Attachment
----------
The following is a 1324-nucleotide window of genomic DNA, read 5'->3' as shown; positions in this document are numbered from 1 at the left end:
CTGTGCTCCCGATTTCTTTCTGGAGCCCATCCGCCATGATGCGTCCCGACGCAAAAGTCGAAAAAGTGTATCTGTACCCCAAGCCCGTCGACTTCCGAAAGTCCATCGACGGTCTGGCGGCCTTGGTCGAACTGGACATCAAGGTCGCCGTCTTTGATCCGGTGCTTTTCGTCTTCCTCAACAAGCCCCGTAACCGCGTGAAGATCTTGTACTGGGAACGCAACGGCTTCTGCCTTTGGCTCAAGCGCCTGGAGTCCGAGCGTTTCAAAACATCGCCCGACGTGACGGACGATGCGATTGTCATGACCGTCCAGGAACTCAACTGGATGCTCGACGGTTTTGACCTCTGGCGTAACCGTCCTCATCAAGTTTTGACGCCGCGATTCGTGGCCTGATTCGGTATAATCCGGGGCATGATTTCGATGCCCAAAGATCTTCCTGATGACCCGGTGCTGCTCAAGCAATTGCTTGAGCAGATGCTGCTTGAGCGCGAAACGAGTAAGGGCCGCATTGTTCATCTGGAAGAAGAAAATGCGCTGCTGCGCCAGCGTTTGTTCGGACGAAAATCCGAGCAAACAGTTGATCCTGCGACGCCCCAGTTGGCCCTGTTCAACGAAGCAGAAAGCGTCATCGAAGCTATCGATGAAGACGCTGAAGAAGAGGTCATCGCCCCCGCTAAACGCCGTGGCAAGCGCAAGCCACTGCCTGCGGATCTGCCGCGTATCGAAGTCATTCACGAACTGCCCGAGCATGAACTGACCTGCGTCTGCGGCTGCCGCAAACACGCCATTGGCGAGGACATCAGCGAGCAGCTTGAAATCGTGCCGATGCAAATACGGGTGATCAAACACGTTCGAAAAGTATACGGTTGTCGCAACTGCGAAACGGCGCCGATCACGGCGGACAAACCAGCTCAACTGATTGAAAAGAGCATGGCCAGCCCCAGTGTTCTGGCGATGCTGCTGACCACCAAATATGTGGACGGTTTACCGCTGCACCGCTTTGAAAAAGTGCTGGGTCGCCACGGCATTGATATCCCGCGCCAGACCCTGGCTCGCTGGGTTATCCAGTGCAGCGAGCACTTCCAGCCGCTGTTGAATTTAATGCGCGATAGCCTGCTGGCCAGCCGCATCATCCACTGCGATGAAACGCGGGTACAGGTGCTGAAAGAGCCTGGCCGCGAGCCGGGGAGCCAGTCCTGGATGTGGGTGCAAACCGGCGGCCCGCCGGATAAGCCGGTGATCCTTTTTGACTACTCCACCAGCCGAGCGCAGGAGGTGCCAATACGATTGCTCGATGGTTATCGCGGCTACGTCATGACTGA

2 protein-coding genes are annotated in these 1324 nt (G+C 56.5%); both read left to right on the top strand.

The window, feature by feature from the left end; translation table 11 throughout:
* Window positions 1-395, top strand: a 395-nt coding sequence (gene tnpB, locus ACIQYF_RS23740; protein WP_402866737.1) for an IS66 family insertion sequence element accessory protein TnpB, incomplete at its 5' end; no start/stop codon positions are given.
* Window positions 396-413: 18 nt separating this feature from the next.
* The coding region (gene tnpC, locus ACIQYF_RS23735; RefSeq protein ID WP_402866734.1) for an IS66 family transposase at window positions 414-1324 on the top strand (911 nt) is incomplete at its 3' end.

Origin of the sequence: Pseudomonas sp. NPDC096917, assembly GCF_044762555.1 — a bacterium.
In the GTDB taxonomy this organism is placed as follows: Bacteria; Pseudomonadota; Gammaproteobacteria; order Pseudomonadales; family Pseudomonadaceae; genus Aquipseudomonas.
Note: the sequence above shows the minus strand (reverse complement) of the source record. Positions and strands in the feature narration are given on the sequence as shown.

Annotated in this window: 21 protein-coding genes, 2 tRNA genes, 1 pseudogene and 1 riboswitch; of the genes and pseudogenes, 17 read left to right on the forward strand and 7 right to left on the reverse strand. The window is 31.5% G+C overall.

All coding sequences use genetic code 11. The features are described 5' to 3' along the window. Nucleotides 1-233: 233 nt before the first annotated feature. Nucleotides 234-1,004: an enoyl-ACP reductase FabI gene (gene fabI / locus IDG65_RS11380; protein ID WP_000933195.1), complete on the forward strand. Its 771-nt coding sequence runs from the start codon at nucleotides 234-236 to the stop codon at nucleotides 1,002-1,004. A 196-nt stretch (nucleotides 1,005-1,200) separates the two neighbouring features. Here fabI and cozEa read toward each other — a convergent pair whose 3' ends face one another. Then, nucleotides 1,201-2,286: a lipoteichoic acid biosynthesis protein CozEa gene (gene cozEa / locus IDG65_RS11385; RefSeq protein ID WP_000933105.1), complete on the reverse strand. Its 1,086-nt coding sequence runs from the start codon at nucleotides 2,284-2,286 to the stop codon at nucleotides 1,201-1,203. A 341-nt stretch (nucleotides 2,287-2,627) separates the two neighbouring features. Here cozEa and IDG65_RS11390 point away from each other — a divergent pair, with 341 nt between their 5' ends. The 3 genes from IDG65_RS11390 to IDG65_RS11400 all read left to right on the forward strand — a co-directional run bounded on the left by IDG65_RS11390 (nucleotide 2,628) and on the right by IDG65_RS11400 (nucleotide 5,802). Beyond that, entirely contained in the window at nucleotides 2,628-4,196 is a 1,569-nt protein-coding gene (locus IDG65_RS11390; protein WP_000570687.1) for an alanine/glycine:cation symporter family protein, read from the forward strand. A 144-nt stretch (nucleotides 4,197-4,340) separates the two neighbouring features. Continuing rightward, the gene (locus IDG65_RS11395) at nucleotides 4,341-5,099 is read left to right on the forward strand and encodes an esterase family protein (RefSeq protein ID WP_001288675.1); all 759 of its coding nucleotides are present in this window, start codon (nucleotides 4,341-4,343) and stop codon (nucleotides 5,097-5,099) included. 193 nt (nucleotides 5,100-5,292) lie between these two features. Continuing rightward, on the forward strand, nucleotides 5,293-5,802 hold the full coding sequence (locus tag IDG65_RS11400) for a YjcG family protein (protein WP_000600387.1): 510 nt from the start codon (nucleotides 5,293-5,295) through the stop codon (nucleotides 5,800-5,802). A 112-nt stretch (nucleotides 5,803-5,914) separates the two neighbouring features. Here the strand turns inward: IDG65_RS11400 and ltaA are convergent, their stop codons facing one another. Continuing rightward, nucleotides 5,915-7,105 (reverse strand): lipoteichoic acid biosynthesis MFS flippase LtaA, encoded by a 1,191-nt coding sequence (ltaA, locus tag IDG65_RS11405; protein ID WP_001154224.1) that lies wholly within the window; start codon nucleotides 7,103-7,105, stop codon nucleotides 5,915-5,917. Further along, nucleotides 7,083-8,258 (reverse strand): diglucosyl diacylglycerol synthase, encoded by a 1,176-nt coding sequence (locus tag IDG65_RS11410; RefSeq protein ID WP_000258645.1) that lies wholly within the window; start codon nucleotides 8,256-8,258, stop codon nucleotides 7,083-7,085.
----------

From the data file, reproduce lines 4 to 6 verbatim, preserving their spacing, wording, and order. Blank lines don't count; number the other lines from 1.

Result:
The window, feature by feature from the left end; translation table 11 throughout:
* Window positions 1-395, top strand: a 395-nt coding sequence (gene tnpB, locus ACIQYF_RS23740; protein WP_402866737.1) for an IS66 family insertion sequence element accessory protein TnpB, incomplete at its 5' end; no start/stop codon positions are given.
* Window positions 396-413: 18 nt separating this feature from the next.